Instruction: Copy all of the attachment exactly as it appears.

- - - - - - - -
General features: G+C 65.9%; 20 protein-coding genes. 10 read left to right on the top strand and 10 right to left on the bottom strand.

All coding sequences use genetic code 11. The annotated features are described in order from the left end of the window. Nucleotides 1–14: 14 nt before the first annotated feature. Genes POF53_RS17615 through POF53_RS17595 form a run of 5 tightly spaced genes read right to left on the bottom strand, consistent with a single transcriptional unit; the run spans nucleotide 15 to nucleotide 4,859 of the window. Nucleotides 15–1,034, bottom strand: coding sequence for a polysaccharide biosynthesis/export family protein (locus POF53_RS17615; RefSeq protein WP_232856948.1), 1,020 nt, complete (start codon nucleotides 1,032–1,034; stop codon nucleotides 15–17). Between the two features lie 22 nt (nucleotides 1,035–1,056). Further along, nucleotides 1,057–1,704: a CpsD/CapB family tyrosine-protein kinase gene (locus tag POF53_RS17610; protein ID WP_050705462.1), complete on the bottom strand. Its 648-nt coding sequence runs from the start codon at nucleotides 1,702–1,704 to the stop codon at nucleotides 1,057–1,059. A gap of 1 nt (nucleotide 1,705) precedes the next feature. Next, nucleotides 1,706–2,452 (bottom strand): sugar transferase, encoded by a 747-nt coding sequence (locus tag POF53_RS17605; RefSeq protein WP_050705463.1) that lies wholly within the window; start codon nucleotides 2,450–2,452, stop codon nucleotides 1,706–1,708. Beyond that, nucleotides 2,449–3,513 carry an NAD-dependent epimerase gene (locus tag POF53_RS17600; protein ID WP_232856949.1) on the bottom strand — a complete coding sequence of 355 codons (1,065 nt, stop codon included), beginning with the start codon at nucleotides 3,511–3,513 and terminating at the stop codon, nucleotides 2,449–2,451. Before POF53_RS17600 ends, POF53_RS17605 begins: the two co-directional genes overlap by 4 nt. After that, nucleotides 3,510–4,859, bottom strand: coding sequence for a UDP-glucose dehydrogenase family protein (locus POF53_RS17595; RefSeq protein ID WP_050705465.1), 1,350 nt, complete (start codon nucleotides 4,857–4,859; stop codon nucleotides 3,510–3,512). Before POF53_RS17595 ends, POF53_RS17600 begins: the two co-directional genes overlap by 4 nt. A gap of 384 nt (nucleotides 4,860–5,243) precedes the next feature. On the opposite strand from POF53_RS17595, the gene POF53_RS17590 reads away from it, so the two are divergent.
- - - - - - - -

General features: G+C 65.9%; 20 protein-coding genes. 10 read left to right on the top strand and 10 right to left on the bottom strand.

All coding sequences use genetic code 11. The annotated features are described in order from the left end of the window. Nucleotides 1–14: 14 nt before the first annotated feature. Genes POF53_RS17615 through POF53_RS17595 form a run of 5 tightly spaced genes read right to left on the bottom strand, consistent with a single transcriptional unit; the run spans nucleotide 15 to nucleotide 4,859 of the window. Nucleotides 15–1,034, bottom strand: coding sequence for a polysaccharide biosynthesis/export family protein (locus POF53_RS17615; RefSeq protein WP_232856948.1), 1,020 nt, complete (start codon nucleotides 1,032–1,034; stop codon nucleotides 15–17). Between the two features lie 22 nt (nucleotides 1,035–1,056). Further along, nucleotides 1,057–1,704: a CpsD/CapB family tyrosine-protein kinase gene (locus tag POF53_RS17610; protein ID WP_050705462.1), complete on the bottom strand. Its 648-nt coding sequence runs from the start codon at nucleotides 1,702–1,704 to the stop codon at nucleotides 1,057–1,059. A gap of 1 nt (nucleotide 1,705) precedes the next feature. Next, nucleotides 1,706–2,452 (bottom strand): sugar transferase, encoded by a 747-nt coding sequence (locus tag POF53_RS17605; RefSeq protein WP_050705463.1) that lies wholly within the window; start codon nucleotides 2,450–2,452, stop codon nucleotides 1,706–1,708. Beyond that, nucleotides 2,449–3,513 carry an NAD-dependent epimerase gene (locus tag POF53_RS17600; protein ID WP_232856949.1) on the bottom strand — a complete coding sequence of 355 codons (1,065 nt, stop codon included), beginning with the start codon at nucleotides 3,511–3,513 and terminating at the stop codon, nucleotides 2,449–2,451. Before POF53_RS17600 ends, POF53_RS17605 begins: the two co-directional genes overlap by 4 nt. After that, nucleotides 3,510–4,859, bottom strand: coding sequence for a UDP-glucose dehydrogenase family protein (locus POF53_RS17595; RefSeq protein ID WP_050705465.1), 1,350 nt, complete (start codon nucleotides 4,857–4,859; stop codon nucleotides 3,510–3,512). Before POF53_RS17595 ends, POF53_RS17600 begins: the two co-directional genes overlap by 4 nt. A gap of 384 nt (nucleotides 4,860–5,243) precedes the next feature. On the opposite strand from POF53_RS17595, the gene POF53_RS17590 reads away from it, so the two are divergent.